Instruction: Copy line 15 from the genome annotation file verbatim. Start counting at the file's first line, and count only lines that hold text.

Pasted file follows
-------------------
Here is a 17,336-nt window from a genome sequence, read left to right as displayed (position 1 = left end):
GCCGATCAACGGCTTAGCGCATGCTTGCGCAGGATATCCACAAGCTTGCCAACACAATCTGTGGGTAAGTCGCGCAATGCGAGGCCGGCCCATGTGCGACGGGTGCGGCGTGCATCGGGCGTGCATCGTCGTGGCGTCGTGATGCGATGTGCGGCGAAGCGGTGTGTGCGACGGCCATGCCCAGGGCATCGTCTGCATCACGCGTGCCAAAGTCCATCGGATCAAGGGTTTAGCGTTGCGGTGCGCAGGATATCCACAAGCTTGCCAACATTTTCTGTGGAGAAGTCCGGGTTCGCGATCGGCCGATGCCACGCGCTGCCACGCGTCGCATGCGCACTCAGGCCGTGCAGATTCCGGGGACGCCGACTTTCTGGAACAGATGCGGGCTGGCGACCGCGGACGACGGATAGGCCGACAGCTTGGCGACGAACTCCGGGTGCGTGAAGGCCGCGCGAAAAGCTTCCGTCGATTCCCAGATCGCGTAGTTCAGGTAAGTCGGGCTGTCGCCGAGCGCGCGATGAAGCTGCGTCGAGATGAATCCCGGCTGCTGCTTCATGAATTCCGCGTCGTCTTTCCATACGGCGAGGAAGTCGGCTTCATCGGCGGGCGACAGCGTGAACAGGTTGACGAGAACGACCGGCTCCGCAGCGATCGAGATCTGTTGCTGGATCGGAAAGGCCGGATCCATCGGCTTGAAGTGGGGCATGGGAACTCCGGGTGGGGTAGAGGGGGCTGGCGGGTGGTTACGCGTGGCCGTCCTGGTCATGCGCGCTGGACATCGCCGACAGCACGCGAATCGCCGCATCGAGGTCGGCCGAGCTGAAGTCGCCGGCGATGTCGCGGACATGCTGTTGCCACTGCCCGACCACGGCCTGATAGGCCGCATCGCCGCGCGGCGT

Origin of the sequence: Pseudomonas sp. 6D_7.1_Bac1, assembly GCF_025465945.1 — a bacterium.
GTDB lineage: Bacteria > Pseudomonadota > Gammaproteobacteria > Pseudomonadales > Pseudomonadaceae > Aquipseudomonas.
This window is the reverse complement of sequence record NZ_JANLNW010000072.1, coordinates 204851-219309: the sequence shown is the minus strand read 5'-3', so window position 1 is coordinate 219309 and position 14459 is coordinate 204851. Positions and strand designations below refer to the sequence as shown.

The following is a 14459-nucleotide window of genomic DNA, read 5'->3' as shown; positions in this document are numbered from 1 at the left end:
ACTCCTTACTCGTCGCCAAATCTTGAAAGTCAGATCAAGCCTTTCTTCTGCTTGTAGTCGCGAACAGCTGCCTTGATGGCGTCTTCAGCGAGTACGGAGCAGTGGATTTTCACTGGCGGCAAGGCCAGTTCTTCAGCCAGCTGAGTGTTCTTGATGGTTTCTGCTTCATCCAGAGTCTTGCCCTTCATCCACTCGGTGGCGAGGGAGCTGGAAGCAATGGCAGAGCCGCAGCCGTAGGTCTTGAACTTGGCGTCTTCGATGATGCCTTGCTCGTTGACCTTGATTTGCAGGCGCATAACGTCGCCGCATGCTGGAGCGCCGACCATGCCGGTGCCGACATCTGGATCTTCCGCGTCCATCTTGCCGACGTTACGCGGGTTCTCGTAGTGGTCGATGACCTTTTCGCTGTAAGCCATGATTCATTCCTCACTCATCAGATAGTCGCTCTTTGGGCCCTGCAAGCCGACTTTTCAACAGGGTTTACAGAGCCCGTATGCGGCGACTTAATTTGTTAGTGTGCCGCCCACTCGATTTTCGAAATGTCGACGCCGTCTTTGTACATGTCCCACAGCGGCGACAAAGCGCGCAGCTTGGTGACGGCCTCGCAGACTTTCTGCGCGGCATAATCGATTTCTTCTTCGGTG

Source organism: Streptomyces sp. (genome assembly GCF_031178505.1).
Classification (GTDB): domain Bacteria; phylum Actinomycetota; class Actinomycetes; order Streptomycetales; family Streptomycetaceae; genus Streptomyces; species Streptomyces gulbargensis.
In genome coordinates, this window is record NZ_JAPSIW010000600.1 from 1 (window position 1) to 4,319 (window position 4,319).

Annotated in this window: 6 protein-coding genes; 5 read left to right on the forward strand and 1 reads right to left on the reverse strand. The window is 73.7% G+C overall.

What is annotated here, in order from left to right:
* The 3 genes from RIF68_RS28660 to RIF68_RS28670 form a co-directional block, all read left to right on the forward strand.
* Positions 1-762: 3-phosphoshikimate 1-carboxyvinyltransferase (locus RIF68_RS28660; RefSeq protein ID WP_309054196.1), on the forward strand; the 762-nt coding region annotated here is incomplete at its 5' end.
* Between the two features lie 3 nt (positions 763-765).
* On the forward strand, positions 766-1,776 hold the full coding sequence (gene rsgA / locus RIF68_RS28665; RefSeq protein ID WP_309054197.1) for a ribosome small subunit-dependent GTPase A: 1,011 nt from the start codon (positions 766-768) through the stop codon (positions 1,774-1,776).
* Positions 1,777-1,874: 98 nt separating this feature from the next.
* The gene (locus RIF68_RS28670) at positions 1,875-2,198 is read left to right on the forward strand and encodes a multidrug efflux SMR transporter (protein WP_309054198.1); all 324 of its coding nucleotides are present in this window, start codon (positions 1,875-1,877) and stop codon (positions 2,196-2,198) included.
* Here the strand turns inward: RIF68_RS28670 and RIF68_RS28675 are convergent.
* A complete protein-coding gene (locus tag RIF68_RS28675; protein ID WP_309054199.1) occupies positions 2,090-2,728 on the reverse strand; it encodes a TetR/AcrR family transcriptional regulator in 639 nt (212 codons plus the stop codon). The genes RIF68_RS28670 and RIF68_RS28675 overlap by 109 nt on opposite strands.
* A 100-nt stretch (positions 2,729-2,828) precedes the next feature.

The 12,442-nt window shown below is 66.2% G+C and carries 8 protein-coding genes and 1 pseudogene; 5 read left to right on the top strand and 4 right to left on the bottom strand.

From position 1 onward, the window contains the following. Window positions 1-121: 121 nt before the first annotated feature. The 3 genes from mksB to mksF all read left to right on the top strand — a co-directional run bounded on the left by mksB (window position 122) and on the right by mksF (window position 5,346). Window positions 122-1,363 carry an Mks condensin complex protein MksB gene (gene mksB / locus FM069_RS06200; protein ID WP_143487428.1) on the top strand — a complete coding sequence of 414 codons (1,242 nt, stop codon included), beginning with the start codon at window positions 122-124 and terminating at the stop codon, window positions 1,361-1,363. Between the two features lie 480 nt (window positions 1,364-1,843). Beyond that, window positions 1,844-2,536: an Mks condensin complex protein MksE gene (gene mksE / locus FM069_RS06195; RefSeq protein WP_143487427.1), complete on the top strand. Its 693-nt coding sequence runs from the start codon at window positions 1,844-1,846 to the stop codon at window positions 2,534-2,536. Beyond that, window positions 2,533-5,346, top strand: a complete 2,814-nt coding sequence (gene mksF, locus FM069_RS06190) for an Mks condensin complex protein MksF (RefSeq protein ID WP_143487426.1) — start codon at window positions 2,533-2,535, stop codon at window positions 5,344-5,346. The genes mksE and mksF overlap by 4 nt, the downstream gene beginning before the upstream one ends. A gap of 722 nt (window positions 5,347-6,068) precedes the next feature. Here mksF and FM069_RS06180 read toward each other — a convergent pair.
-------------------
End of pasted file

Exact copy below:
* Between the two features lie 3 nt (positions 763-765).